WHAT THE TRUMPET TAUGHT ME: Pamela Johnson enjoys a collection of prose reminiscences by the poet Kim Moore

What the Trumpet Taught Me
Kim Moore
ISBN  978-1-914914-14-0
141pp     £8.99

This is a gem of a book. A pocket-sized volume of short chapters, perfect to carry with you a on bus or train ride. Each chapter reveals a key event from childhood to the present, episodes that are both self-contained but also accumulate, charting the creative journey of the author.

It begins with a refusal to play the violin: “I know the violin sounds terrible. I blame the instrument rather than the children wielding the bow.” In the closing chapters we witness the transition from playing music to writing poetry. Along the way we are offered snippets of working-class history and the role of brass bands; the story of the oldest trumpet unearthed in Tutankhamun’s tomb and we meet the people who are important to the learning process – her father, twin sister, friends, teachers and an abusive relationship.

What holds this together is the ever-present trumpet: learning it, playing in concerts, saving up to buy one, teaching it, losing one. The central image of the trumpet holds steady a narrative that circles around it. An echo in one scene might lead to the next even though there is a shift of time and place. For example, one chapter shows the dedication of Moore’s father who, though he cannot read music, finds a way painstakingly to transpose a duet so Moore can perform the piece with her cornet-playing sister. Turn the page and we meet a father figure whose ‘dedication’ is of an altogether different nature. Throughout the book there are scenes which reveal a complex, difficult and abusive relationship. Here, Moore employs a more distanced viewpoint, so this chapter starts ‘once upon a time a girl and a man walked for two days in the wild … she thought of him as a kind of other-father. The man carried the trumpet …’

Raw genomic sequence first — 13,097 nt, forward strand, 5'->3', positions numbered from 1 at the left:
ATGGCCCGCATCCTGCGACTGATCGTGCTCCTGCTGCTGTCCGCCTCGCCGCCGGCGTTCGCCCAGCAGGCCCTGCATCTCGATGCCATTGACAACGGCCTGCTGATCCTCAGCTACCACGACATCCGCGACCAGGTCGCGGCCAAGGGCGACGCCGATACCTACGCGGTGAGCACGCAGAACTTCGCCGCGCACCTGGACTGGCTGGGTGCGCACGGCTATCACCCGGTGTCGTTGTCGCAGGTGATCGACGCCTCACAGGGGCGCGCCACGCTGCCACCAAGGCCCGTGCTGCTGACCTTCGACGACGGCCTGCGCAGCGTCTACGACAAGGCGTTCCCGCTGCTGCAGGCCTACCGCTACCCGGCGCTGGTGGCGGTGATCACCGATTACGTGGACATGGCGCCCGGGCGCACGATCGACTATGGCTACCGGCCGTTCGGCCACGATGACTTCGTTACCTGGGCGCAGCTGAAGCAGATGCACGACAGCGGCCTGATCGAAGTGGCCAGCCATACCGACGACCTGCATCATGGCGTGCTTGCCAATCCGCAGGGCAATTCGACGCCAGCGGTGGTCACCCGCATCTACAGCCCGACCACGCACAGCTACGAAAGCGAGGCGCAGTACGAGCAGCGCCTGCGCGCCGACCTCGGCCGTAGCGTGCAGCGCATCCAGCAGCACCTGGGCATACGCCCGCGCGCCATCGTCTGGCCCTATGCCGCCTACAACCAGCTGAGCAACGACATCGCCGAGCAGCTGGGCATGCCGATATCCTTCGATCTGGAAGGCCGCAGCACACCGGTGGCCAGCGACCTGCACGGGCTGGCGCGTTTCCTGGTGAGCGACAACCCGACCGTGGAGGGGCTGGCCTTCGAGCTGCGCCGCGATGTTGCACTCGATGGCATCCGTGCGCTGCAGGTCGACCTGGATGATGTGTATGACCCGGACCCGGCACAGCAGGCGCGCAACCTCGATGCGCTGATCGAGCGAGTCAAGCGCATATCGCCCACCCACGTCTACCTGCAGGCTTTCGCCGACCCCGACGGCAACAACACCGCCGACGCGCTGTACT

In later scenes the fairy tale becomes darker:

		Once upon a time a ghost lived in the middle of a city,
		in a tall tower … a lord lived in the tower with the ghost …
                the ghost owned a silver trumpet wreathed in gold. The 
		trumpet was made to fit only the hand of the ghost, and only 
		ever supposed to be played by her. One day the lord
		took the silver trumpet away, though he knew it was the 
		most precious thing she owned. 

These occasional shifts in tone and viewpoint, which allow the author to appraise her younger self, are all the more arresting as in most of the book Moore’s voice is conversational, down-to-earth, an approachable presence-on-the-page, someone you want to spend time listening to. Early on she establishes trust as she acknowledges the slippery nature of memory. She recalls a fellow player accidently sitting on his cornet just before the band was due to play but then pulls back:

                I remember it being completely flattened, like a thin sheet 
                of silver paper, though now I think this can’t be true. Maybe 
                the horror I felt back then has created that image in my mind 
                in the intervening years – surely nobody could squash a cornet 
                so decisively with just the weight of their body.

This admission settles the reader into accepting the episodic form. We trust that each short, vivid scene explores only that which is emotionally important to the development of a creative talent.

Moore, by the example of her engagement with the trumpet, reminds us that all creative work proceeds incrementally and comes from practice, regular engagement with a chosen art form. Learning is life-long.

Given cuts in arts education and arts funding, the book is a timely reminder of the importance of introducing creative practice from the earliest years. Would Moore have picked up a trumpet had it not been for the encouragement she received at junior school?

Years on, her playing and teaching of the trumpet enables her to transition smoothly to writing and teaching poetry, “as if language has flowed into the space the trumpet used to take up.” And with this book, it seems poetry has flowed into thoughtful and compelling prose.

Pamela Johnson is novelist & poet. Her poems appear in magazines, many anthologies and in Stories & Lies, Blue Door Press, 2018. Her sequence, Tidelines, was featured at Poetry In Aldeburgh, 2017. Her third novel, Taking In Water, (Blue Door Press, 2016, https://bluedoorpress.co.uk/books/book-1/) was supported by an Arts Council Writers’ Award. She taught fiction on the MA in Creative & Life Writing, Goldsmiths, 2002-2018